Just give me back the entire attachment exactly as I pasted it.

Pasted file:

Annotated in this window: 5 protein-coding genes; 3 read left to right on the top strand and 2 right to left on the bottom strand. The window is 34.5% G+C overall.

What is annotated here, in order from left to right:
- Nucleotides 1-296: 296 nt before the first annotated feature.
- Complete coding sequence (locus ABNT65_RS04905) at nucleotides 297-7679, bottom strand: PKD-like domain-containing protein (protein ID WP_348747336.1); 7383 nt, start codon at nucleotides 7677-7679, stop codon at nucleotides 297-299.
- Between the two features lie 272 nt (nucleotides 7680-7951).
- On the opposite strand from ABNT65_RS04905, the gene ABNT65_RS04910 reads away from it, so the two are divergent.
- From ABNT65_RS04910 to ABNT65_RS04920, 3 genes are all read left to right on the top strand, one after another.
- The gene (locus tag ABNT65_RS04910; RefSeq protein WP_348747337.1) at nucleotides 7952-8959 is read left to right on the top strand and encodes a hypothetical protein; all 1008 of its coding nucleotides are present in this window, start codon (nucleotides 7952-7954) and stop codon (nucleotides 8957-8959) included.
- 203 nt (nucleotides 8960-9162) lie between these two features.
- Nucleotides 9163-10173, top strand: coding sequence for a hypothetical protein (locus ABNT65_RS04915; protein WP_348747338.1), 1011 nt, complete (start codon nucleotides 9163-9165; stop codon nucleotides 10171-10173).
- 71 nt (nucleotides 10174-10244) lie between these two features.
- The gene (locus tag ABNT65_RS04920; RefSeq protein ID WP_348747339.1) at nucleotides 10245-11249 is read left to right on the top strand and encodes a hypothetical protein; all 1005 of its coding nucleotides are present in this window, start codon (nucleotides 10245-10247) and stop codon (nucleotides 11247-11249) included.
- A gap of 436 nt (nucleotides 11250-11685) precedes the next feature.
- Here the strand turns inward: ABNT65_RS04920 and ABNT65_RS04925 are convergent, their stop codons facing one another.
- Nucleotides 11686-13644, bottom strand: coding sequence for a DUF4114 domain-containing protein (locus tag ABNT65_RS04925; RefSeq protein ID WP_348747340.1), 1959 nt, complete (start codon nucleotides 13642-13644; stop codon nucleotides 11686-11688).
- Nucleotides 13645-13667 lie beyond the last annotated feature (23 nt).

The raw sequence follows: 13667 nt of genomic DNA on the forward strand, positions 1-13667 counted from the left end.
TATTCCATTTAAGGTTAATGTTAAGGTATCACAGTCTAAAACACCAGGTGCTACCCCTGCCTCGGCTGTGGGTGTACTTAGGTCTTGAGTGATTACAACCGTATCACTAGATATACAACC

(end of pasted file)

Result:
Annotated in this window: 5 protein-coding genes; 3 read left to right on the top strand and 2 right to left on the bottom strand. The window is 34.5% G+C overall.

What is annotated here, in order from left to right:
- Nucleotides 1-296: 296 nt before the first annotated feature.
- Complete coding sequence (locus ABNT65_RS04905) at nucleotides 297-7679, bottom strand: PKD-like domain-containing protein (protein ID WP_348747336.1); 7383 nt, start codon at nucleotides 7677-7679, stop codon at nucleotides 297-299.
- Between the two features lie 272 nt (nucleotides 7680-7951).
- On the opposite strand from ABNT65_RS04905, the gene ABNT65_RS04910 reads away from it, so the two are divergent.
- From ABNT65_RS04910 to ABNT65_RS04920, 3 genes are all read left to right on the top strand, one after another.
- The gene (locus tag ABNT65_RS04910; RefSeq protein WP_348747337.1) at nucleotides 7952-8959 is read left to right on the top strand and encodes a hypothetical protein; all 1008 of its coding nucleotides are present in this window, start codon (nucleotides 7952-7954) and stop codon (nucleotides 8957-8959) included.
- 203 nt (nucleotides 8960-9162) lie between these two features.
- Nucleotides 9163-10173, top strand: coding sequence for a hypothetical protein (locus ABNT65_RS04915; protein WP_348747338.1), 1011 nt, complete (start codon nucleotides 9163-9165; stop codon nucleotides 10171-10173).
- 71 nt (nucleotides 10174-10244) lie between these two features.
- The gene (locus tag ABNT65_RS04920; RefSeq protein ID WP_348747339.1) at nucleotides 10245-11249 is read left to right on the top strand and encodes a hypothetical protein; all 1005 of its coding nucleotides are present in this window, start codon (nucleotides 10245-10247) and stop codon (nucleotides 11247-11249) included.
- A gap of 436 nt (nucleotides 11250-11685) precedes the next feature.
- Here the strand turns inward: ABNT65_RS04920 and ABNT65_RS04925 are convergent, their stop codons facing one another.
- Nucleotides 11686-13644, bottom strand: coding sequence for a DUF4114 domain-containing protein (locus tag ABNT65_RS04925; RefSeq protein ID WP_348747340.1), 1959 nt, complete (start codon nucleotides 13642-13644; stop codon nucleotides 11686-11688).
- Nucleotides 13645-13667 lie beyond the last annotated feature (23 nt).

The raw sequence follows: 13667 nt of genomic DNA on the forward strand, positions 1-13667 counted from the left end.
TATTCCATTTAAGGTTAATGTTAAGGTATCACAGTCTAAAACACCAGGTGCTACCCCTGCCTCGGCTGTGGGTGTACTTAGGTCTTGAGTGATTACAACCGTATCACTAGATATACAACC